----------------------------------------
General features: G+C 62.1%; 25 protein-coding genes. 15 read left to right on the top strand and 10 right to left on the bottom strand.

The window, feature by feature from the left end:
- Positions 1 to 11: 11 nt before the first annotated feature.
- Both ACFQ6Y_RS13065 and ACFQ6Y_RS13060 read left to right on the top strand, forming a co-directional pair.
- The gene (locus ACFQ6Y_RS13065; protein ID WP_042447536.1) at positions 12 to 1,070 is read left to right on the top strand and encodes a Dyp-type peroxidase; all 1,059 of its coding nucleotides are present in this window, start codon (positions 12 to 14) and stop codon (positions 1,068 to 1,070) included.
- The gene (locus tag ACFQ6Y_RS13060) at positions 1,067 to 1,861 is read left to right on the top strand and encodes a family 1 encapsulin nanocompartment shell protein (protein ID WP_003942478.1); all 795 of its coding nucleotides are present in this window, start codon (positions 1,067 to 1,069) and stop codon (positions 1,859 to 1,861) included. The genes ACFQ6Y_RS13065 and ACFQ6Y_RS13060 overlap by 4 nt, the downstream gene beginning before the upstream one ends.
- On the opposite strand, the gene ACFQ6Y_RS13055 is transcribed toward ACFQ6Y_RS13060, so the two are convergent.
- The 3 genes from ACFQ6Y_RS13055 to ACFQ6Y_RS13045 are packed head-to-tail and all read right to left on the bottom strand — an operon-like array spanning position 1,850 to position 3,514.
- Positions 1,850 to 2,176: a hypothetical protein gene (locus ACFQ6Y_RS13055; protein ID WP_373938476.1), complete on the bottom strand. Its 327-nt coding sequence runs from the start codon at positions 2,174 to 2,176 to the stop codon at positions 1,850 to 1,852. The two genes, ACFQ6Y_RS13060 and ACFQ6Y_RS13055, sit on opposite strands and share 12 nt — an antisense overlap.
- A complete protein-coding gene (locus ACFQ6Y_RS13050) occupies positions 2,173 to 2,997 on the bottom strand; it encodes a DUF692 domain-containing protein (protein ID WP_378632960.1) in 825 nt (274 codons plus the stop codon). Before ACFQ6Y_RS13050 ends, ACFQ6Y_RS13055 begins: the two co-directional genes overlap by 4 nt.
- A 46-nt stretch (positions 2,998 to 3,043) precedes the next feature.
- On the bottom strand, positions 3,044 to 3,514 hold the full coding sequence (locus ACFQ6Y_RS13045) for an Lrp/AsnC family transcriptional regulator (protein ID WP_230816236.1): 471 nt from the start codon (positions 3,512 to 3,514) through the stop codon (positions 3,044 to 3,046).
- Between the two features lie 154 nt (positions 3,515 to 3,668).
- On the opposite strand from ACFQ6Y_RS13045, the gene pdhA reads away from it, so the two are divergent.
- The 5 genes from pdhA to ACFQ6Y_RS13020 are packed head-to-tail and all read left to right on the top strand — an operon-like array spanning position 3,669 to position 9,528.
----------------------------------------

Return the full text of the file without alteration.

General features: G+C 62.1%; 25 protein-coding genes. 15 read left to right on the top strand and 10 right to left on the bottom strand.

The window, feature by feature from the left end:
- Positions 1 to 11: 11 nt before the first annotated feature.
- Both ACFQ6Y_RS13065 and ACFQ6Y_RS13060 read left to right on the top strand, forming a co-directional pair.
- The gene (locus ACFQ6Y_RS13065; protein ID WP_042447536.1) at positions 12 to 1,070 is read left to right on the top strand and encodes a Dyp-type peroxidase; all 1,059 of its coding nucleotides are present in this window, start codon (positions 12 to 14) and stop codon (positions 1,068 to 1,070) included.
- The gene (locus tag ACFQ6Y_RS13060) at positions 1,067 to 1,861 is read left to right on the top strand and encodes a family 1 encapsulin nanocompartment shell protein (protein ID WP_003942478.1); all 795 of its coding nucleotides are present in this window, start codon (positions 1,067 to 1,069) and stop codon (positions 1,859 to 1,861) included. The genes ACFQ6Y_RS13065 and ACFQ6Y_RS13060 overlap by 4 nt, the downstream gene beginning before the upstream one ends.
- On the opposite strand, the gene ACFQ6Y_RS13055 is transcribed toward ACFQ6Y_RS13060, so the two are convergent.
- The 3 genes from ACFQ6Y_RS13055 to ACFQ6Y_RS13045 are packed head-to-tail and all read right to left on the bottom strand — an operon-like array spanning position 1,850 to position 3,514.
- Positions 1,850 to 2,176: a hypothetical protein gene (locus ACFQ6Y_RS13055; protein ID WP_373938476.1), complete on the bottom strand. Its 327-nt coding sequence runs from the start codon at positions 2,174 to 2,176 to the stop codon at positions 1,850 to 1,852. The two genes, ACFQ6Y_RS13060 and ACFQ6Y_RS13055, sit on opposite strands and share 12 nt — an antisense overlap.
- A complete protein-coding gene (locus ACFQ6Y_RS13050) occupies positions 2,173 to 2,997 on the bottom strand; it encodes a DUF692 domain-containing protein (protein ID WP_378632960.1) in 825 nt (274 codons plus the stop codon). Before ACFQ6Y_RS13050 ends, ACFQ6Y_RS13055 begins: the two co-directional genes overlap by 4 nt.
- A 46-nt stretch (positions 2,998 to 3,043) precedes the next feature.
- On the bottom strand, positions 3,044 to 3,514 hold the full coding sequence (locus ACFQ6Y_RS13045) for an Lrp/AsnC family transcriptional regulator (protein ID WP_230816236.1): 471 nt from the start codon (positions 3,512 to 3,514) through the stop codon (positions 3,044 to 3,046).
- Between the two features lie 154 nt (positions 3,515 to 3,668).
- On the opposite strand from ACFQ6Y_RS13045, the gene pdhA reads away from it, so the two are divergent.
- The 5 genes from pdhA to ACFQ6Y_RS13020 are packed head-to-tail and all read left to right on the top strand — an operon-like array spanning position 3,669 to position 9,528.